Can a podcast lend an important human voice to our otherwise robotic digital brands? Here’s what the data says.
A website has some limitations when it comes to growing your brand. A website has to wait until someone comes to visit. It’s like that kid always hoping someone will sleep over.
You can’t send it out on a tour, like a book author. It won’t fill stadiums with screaming fans. It doesn’t count as a passenger so you can use the HOV lane.
When you think about it, a website is more like the brick and mortar store of the digital world. Actually, if you’ve seen the way websites are designed, they are really more like a booth at a generic convention. In Topeka.
If you saw your website at a party, how long would you want to hang out with it, if at all? Isn’t your website more teller machine and less Teller.
Fear not, for the digital world offers a way to lend your digital brand the humanity your website struggles with.
Podcasting is a Shortcut to our Hearts
We’ve been talking about the Cluetrain Manifesto lately, and thesis number three says that conversations between brands and people “sound human” and are “conducted in a human voice.”
Even today, this sentiment flies in the face of our tightly controlled, highly produced, and frequently foiled image-building campaigns. But we know it’s true.
Because, there is a shortcut to your customers’ hearts, and it’s not through their stomachs. Nor is it through open heart surgery. It’s through the holes we use to drain our airpods sitting on either side of our heads.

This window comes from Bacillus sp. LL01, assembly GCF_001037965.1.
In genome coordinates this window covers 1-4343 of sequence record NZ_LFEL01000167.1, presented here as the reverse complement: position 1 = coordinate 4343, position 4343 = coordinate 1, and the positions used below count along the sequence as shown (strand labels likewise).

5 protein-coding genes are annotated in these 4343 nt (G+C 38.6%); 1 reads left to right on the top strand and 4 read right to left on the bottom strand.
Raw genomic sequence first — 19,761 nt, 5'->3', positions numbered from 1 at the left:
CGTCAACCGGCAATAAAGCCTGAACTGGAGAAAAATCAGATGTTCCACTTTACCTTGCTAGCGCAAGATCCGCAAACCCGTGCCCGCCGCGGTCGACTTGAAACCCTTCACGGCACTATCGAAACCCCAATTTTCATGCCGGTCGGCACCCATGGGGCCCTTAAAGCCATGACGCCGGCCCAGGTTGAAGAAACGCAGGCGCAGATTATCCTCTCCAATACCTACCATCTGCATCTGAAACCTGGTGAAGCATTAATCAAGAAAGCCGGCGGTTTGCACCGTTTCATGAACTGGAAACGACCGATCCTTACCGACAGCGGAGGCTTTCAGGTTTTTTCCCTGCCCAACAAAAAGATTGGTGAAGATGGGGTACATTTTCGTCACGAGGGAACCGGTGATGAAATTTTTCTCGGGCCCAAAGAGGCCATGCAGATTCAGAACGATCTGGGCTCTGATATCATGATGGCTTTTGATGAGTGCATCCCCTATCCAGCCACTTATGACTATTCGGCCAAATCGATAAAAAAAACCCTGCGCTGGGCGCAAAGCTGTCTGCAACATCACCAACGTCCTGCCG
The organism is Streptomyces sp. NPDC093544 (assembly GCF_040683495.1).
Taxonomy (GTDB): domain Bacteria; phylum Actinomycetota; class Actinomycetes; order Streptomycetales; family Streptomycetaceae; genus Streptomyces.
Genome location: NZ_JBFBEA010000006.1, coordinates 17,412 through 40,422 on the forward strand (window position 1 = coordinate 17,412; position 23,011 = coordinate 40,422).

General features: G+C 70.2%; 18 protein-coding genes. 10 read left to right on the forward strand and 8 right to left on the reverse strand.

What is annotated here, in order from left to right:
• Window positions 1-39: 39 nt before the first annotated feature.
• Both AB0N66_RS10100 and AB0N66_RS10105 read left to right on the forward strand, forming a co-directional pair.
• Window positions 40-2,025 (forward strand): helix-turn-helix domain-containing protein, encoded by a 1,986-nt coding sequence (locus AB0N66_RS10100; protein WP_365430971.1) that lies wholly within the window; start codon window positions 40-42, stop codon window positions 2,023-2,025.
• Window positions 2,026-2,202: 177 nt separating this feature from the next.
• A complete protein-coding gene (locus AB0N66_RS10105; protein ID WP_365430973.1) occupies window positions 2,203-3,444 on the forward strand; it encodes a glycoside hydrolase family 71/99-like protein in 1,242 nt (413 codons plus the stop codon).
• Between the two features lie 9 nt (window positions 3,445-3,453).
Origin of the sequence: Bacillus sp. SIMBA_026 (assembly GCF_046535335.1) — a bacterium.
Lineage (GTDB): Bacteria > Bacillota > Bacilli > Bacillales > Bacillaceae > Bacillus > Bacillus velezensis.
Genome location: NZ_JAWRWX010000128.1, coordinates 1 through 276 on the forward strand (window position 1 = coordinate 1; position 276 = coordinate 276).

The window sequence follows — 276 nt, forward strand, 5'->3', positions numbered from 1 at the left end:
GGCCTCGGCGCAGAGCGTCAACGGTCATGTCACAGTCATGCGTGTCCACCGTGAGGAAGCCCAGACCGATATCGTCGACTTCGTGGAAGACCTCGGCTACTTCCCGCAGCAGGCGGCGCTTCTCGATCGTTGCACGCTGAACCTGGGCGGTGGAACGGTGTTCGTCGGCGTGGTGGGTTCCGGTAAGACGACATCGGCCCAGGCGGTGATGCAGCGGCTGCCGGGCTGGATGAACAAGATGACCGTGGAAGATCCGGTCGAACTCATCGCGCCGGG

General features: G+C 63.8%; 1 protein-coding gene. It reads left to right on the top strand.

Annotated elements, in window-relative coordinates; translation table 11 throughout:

So how does podcasting work in a digital marketing context. How do you measure it? And what can you expect from this semi-digital medium.
I went to the source. Rob Walch is VP of Podcaster Relations for LibSyn, the leading podcast host. The guy who said, “If you want to be on the radio, just call in a lot!”
“It’s an opportunity to go long form with potential clients or with your target audience. You don’t have to be in pitch mode all the time. You can be yourself. You can talk about real benefits. That’s it. It’s it’s the opposite of Twitter”
I vented some of my frustrations with Podcasting — hint: it’s not a direct response medium — and got an unexpected answer. He also shared with me the data behind the top shows that Libsyn hosts.
When you get back to the office…
What would the voice of your brand be? Or who? Would it be you? Could it be you?
Have you ever practiced your radio voice. I’m using mine now.
Since you’re probably in your car now, you should give it a try. Drop your voice into the back of your throat and push air out with your diaphragm. Then let your voice drop and rise on random words.
Now, try describing your favorite movie. “In a world before running water…”
If you’re stopped at a light, don’t worry. People in other cars will just think you’re singing along to your favorite Bon Jovi tune. Unless they’re listening to this podcast too.
So, how did that feel, giving yourself a voice, a voice designed to communicate? How would it feel to give your brand a voice like that?
Again, could that voice be yours?
Now go scare someone with your radio voice.